Mr. Cavo, a respected and valued contributor to this forum, uses a term “supernumerary”, it refers to someone riding as an extra man (like a cadet), not an employee. As a cadet you get a small per diem but you’re not a crew member in reality, you have no responsibility except to complete your “project materials” for school and not get yourself killed.
A cadet is one step away from being a passenger, so he’d be “under our wing” until he completes his tour. You can and will get exposed to the work, but the time frame you’d need to really understand it is a lot more than 30 or 90 days.
Towing barges and ship assist work is serious shit and it’s not a cakewalk.
The scale of what we work with in the real world dwarfs the nonsense the academies are claiming as actual towing experience. They should hang their heads for claiming your TOAR sign-offs are realistic when they use paint rafts and motor-launches.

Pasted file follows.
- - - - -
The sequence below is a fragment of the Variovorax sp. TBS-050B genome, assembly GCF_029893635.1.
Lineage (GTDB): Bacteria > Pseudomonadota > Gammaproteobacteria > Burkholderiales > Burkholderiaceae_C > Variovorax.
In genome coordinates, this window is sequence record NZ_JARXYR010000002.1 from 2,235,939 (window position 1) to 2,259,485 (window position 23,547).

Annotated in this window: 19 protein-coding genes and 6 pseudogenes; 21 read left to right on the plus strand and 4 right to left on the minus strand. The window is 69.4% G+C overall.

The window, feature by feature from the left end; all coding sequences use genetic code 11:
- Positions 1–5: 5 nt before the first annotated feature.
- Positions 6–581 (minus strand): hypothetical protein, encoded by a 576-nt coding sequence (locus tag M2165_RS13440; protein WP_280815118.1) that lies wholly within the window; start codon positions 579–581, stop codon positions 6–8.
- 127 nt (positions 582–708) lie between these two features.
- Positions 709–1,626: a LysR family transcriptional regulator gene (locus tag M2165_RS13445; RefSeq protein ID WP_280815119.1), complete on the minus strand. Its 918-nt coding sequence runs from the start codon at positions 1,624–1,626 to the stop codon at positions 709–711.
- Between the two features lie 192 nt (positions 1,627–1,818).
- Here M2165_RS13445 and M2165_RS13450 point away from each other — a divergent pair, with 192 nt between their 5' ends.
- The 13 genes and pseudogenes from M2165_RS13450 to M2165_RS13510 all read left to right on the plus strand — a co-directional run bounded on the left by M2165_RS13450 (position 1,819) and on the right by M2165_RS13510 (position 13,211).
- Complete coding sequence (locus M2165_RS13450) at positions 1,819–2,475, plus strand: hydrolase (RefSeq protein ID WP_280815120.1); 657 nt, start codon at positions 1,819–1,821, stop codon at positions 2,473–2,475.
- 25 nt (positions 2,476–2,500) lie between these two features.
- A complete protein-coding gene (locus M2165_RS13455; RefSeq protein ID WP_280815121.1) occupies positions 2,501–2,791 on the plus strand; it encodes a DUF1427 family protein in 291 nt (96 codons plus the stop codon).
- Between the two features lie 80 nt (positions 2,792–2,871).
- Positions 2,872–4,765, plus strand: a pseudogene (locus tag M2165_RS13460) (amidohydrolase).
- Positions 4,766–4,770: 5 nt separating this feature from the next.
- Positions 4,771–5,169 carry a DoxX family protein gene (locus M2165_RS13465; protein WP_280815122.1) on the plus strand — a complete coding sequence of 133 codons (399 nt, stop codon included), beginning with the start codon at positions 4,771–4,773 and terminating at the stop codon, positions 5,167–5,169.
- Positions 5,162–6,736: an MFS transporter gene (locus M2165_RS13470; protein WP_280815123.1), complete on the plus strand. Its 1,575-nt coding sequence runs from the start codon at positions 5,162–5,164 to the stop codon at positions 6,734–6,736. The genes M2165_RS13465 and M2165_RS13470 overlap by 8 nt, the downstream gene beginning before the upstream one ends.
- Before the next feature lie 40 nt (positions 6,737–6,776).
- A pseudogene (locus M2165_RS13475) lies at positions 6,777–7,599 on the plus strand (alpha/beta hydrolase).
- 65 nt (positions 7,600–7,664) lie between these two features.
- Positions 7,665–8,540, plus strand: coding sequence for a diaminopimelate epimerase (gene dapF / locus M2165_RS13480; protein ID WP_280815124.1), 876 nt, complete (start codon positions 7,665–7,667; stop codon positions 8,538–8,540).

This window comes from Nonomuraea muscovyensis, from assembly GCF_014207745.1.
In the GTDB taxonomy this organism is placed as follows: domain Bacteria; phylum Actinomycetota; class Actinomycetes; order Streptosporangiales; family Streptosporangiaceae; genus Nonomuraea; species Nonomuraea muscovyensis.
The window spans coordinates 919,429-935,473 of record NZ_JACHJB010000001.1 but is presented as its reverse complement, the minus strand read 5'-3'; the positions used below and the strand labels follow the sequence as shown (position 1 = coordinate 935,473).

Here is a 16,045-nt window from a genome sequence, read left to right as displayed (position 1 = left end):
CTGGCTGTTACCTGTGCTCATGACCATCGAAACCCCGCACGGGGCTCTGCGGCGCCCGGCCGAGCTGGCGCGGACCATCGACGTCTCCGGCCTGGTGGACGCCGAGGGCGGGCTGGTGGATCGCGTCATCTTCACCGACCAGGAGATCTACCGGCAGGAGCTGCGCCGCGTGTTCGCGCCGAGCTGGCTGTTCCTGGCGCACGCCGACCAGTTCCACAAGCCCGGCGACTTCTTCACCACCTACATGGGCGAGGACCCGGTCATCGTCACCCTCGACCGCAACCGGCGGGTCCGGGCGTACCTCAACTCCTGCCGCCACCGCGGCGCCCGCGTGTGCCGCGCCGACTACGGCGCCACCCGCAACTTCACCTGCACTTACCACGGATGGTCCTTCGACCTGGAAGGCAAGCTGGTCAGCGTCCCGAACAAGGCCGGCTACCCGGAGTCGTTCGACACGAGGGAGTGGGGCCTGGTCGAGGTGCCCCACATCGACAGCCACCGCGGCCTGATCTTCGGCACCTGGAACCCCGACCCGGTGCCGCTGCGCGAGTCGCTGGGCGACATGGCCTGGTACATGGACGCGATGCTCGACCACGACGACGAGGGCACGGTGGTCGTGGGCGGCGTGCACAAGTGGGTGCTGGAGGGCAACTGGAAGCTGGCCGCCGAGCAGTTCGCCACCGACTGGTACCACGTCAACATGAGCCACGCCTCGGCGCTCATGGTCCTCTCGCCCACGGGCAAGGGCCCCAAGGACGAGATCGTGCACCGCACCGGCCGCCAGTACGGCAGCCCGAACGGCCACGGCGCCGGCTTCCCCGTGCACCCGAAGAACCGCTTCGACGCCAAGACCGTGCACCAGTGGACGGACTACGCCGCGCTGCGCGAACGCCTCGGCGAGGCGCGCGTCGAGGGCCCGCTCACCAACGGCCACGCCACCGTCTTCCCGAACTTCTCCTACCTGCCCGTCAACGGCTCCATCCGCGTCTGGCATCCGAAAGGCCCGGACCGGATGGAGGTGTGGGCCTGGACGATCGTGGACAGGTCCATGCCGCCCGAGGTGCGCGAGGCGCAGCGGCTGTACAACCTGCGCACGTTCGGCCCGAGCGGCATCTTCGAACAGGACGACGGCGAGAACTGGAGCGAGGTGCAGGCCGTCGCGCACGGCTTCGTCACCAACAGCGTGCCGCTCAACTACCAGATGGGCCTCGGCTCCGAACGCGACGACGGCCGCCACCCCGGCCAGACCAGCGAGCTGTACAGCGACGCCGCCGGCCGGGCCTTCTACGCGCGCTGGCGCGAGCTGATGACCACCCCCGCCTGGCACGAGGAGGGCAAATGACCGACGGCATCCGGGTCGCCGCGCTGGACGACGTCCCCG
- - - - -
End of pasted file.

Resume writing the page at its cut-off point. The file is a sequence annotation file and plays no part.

Put the time in on deck to get the experience and training in towing operations and learn them from the ground up. Don’t think that we’re being unfair and holding you back. Everyone has skin in the game on a tug. If you don’t know your job, it could end up killing more than just you.
In Reply to Capt Wahl;
I see fewer of these Tugasaurs these days that feel threatened by the young newcomers. My experience in the last ten years is a long way from the paranoia these guys used to exercise. I’m sure they’re still out there, I hope they’re retiring out soon.
If the new guy “gets it” he’ll see his promotion in due course. I see little benefit in guaranteeing a short stint on deck and then a shoe-in to the wheelhouse. If they’re not ready we all pay the price for letting them kill us or themselves. Twelve years to get promoted to Mate or Captain? It seems to me either a tight, low attrition company, or lack of drive. Why wait twelve years if you’re going nowhere?
[QUOTE=jfk;44107]I am currently still in school and trying to get on a tug as a cadet to finish out my sea days. Is there any reason why I shouldn’t be able to get my TOAR and my MOT if I do 30 days as a cadet. I tried to go through this forum to find something that answered my question but didn’t have any luck. All help is greatly appreciated.[/QUOTE]
[B][I][U]IMHO[/U][/I][/B]… as a DE…I find this question and underlying “attitude” just plain scary…what is even scarier is there is probably some DE out there willing to accommodate this guy!!